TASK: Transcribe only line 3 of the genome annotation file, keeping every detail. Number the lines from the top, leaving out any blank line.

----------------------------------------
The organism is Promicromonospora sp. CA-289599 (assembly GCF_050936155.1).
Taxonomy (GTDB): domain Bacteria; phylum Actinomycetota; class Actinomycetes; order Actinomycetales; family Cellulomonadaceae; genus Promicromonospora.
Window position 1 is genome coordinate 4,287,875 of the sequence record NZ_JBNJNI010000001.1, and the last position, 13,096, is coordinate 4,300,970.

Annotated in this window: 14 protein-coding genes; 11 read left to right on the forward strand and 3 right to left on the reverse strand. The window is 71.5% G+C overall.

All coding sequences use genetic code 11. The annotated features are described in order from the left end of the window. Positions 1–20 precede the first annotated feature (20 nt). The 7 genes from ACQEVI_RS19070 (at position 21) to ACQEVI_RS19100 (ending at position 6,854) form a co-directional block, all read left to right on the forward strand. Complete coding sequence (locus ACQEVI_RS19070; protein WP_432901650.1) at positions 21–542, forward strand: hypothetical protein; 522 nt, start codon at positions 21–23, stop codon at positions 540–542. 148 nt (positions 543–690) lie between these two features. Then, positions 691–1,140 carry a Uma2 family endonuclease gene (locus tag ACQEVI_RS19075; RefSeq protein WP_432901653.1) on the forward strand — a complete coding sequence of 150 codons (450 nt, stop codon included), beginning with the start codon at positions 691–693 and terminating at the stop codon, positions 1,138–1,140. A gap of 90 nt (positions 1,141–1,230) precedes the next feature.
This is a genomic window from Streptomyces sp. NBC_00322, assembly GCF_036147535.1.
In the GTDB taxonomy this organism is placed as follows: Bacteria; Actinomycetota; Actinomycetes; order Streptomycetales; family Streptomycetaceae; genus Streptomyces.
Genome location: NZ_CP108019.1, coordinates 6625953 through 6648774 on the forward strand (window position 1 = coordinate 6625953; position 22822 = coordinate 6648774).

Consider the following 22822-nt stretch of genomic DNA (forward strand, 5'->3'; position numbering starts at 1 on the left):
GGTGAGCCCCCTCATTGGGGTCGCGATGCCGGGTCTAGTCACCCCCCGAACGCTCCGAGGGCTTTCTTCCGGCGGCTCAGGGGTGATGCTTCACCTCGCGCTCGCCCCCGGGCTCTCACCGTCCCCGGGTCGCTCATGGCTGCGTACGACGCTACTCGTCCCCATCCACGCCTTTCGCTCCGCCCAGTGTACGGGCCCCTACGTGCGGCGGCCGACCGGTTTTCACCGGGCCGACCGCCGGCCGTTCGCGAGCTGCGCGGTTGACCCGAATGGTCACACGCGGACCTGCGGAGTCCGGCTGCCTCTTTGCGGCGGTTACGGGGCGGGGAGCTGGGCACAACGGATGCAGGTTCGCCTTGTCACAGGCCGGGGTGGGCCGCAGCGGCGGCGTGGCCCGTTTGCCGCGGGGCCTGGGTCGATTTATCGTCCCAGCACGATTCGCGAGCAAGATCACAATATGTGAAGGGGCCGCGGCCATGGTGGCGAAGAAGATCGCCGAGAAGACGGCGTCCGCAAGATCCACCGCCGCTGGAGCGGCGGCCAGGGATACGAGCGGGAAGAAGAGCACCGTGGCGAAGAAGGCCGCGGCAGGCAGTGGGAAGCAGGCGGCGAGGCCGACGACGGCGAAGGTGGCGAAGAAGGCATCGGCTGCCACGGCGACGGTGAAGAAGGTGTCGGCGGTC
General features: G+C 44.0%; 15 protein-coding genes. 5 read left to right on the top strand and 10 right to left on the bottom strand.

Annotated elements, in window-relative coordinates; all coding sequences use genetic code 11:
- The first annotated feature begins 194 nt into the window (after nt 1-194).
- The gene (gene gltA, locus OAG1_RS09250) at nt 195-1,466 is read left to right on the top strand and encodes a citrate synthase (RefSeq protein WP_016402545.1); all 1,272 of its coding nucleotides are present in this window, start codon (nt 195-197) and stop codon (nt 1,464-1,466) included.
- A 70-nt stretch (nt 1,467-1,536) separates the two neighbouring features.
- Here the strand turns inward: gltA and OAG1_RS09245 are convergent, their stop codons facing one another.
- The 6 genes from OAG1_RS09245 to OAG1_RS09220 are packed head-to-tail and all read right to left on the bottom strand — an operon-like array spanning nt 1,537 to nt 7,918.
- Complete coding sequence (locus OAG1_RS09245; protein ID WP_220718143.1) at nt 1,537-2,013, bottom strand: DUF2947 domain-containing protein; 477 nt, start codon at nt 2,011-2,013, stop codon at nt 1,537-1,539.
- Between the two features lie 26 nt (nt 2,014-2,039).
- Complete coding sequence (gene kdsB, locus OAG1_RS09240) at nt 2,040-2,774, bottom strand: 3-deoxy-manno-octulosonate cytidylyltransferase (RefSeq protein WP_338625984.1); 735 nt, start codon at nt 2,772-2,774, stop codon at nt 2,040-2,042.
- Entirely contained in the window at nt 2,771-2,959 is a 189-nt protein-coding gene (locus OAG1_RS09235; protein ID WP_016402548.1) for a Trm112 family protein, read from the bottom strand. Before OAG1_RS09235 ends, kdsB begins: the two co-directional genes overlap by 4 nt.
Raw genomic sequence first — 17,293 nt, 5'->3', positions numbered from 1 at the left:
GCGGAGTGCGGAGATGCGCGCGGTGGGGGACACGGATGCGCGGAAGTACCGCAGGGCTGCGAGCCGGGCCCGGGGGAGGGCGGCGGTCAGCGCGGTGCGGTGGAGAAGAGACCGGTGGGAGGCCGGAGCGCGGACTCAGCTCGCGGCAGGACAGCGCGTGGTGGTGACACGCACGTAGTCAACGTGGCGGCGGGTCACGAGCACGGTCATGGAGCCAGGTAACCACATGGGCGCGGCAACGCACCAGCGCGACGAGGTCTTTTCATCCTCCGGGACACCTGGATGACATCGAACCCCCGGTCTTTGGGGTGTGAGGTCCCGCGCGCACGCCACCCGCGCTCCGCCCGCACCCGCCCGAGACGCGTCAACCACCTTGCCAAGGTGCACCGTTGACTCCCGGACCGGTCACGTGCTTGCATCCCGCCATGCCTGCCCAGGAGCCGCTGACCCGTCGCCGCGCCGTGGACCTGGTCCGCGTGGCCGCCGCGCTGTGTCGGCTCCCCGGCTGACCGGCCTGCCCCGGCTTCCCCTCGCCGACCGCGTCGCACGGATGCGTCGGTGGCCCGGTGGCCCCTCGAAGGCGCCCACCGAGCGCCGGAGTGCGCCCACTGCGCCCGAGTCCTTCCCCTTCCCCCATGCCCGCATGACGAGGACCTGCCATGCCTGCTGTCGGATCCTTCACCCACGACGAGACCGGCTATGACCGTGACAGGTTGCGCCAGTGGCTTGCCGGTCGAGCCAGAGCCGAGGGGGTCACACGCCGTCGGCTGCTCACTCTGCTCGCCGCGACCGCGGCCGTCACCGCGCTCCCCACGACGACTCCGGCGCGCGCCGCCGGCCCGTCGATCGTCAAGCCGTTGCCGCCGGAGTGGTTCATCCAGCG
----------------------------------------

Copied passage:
Window position 1 is genome coordinate 4,287,875 of the sequence record NZ_JBNJNI010000001.1, and the last position, 13,096, is coordinate 4,300,970.